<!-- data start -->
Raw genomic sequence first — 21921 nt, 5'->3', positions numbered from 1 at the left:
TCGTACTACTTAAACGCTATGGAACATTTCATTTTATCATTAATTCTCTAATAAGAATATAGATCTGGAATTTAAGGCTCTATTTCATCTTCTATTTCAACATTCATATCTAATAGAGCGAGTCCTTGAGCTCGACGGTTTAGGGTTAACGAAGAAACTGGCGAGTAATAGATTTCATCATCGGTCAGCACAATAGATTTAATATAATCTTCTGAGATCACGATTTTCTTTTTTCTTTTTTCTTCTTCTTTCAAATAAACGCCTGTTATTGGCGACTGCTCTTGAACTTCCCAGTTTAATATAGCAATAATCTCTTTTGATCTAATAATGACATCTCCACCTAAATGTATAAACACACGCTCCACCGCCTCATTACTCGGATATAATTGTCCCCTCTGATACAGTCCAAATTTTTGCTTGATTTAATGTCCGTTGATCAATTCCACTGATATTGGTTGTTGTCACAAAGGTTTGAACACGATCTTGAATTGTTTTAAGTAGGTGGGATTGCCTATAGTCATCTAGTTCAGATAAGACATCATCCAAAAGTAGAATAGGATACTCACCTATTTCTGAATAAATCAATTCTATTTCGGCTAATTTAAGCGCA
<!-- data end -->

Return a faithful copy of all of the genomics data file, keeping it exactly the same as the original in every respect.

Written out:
Raw genomic sequence first — 21921 nt, 5'->3', positions numbered from 1 at the left:
TCGTACTACTTAAACGCTATGGAACATTTCATTTTATCATTAATTCTCTAATAAGAATATAGATCTGGAATTTAAGGCTCTATTTCATCTTCTATTTCAACATTCATATCTAATAGAGCGAGTCCTTGAGCTCGACGGTTTAGGGTTAACGAAGAAACTGGCGAGTAATAGATTTCATCATCGGTCAGCACAATAGATTTAATATAATCTTCTGAGATCACGATTTTCTTTTTTCTTTTTTCTTCTTCTTTCAAATAAACGCCTGTTATTGGCGACTGCTCTTGAACTTCCCAGTTTAATATAGCAATAATCTCTTTTGATCTAATAATGACATCTCCACCTAAATGTATAAACACACGCTCCACCGCCTCATTACTCGGATATAATTGTCCCCTCTGATACAGTCCAAATTTTTGCTTGATTTAATGTCCGTTGATCAATTCCACTGATATTGGTTGTTGTCACAAAGGTTTGAACACGATCTTGAATTGTTTTAAGTAGGTGGGATTGCCTATAGTCATCTAGTTCAGATAAGACATCATCCAAAAGTAGAATAGGATACTCACCTATTTCTGAATAAATCAATTCTATTTCGGCTAATTTAAGCGCA